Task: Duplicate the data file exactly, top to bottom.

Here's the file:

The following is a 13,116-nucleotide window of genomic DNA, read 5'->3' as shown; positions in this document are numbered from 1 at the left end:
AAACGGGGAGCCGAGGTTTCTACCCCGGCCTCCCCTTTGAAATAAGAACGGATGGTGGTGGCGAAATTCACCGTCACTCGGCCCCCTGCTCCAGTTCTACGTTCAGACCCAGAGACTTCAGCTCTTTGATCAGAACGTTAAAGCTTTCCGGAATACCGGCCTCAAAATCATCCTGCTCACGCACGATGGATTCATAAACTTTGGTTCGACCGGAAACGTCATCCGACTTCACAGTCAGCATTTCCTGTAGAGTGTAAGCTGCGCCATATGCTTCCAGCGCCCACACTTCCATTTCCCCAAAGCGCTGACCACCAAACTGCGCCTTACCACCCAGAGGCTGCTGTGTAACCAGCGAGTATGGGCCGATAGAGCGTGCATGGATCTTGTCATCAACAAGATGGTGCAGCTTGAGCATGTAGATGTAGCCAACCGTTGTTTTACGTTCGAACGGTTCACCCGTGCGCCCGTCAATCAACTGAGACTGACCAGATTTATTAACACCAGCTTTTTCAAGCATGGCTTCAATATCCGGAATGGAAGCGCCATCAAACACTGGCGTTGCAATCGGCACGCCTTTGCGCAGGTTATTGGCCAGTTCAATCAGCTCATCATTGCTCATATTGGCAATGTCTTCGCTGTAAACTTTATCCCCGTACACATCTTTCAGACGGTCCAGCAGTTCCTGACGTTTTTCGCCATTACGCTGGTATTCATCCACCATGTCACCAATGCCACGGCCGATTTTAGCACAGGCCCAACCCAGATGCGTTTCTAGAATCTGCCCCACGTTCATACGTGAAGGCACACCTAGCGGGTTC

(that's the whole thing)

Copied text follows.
The following is a 13,116-nucleotide window of genomic DNA, read 5'->3' as shown; positions in this document are numbered from 1 at the left end:
AAACGGGGAGCCGAGGTTTCTACCCCGGCCTCCCCTTTGAAATAAGAACGGATGGTGGTGGCGAAATTCACCGTCACTCGGCCCCCTGCTCCAGTTCTACGTTCAGACCCAGAGACTTCAGCTCTTTGATCAGAACGTTAAAGCTTTCCGGAATACCGGCCTCAAAATCATCCTGCTCACGCACGATGGATTCATAAACTTTGGTTCGACCGGAAACGTCATCCGACTTCACAGTCAGCATTTCCTGTAGAGTGTAAGCTGCGCCATATGCTTCCAGCGCCCACACTTCCATTTCCCCAAAGCGCTGACCACCAAACTGCGCCTTACCACCCAGAGGCTGCTGTGTAACCAGCGAGTATGGGCCGATAGAGCGTGCATGGATCTTGTCATCAACAAGATGGTGCAGCTTGAGCATGTAGATGTAGCCAACCGTTGTTTTACGTTCGAACGGTTCACCCGTGCGCCCGTCAATCAACTGAGACTGACCAGATTTATTAACACCAGCTTTTTCAAGCATGGCTTCAATATCCGGAATGGAAGCGCCATCAAACACTGGCGTTGCAATCGGCACGCCTTTGCGCAGGTTATTGGCCAGTTCAATCAGCTCATCATTGCTCATATTGGCAATGTCTTCGCTGTAAACTTTATCCCCGTACACATCTTTCAGACGGTCCAGCAGTTCCTGACGTTTTTCGCCATTACGCTGGTATTCATCCACCATGTCACCAATGCCACGGCCGATTTTAGCACAGGCCCAACCCAGATGCGTTTCTAGAATCTGCCCCACGTTCATACGTGAAGGCACACCTAGCGGGTTC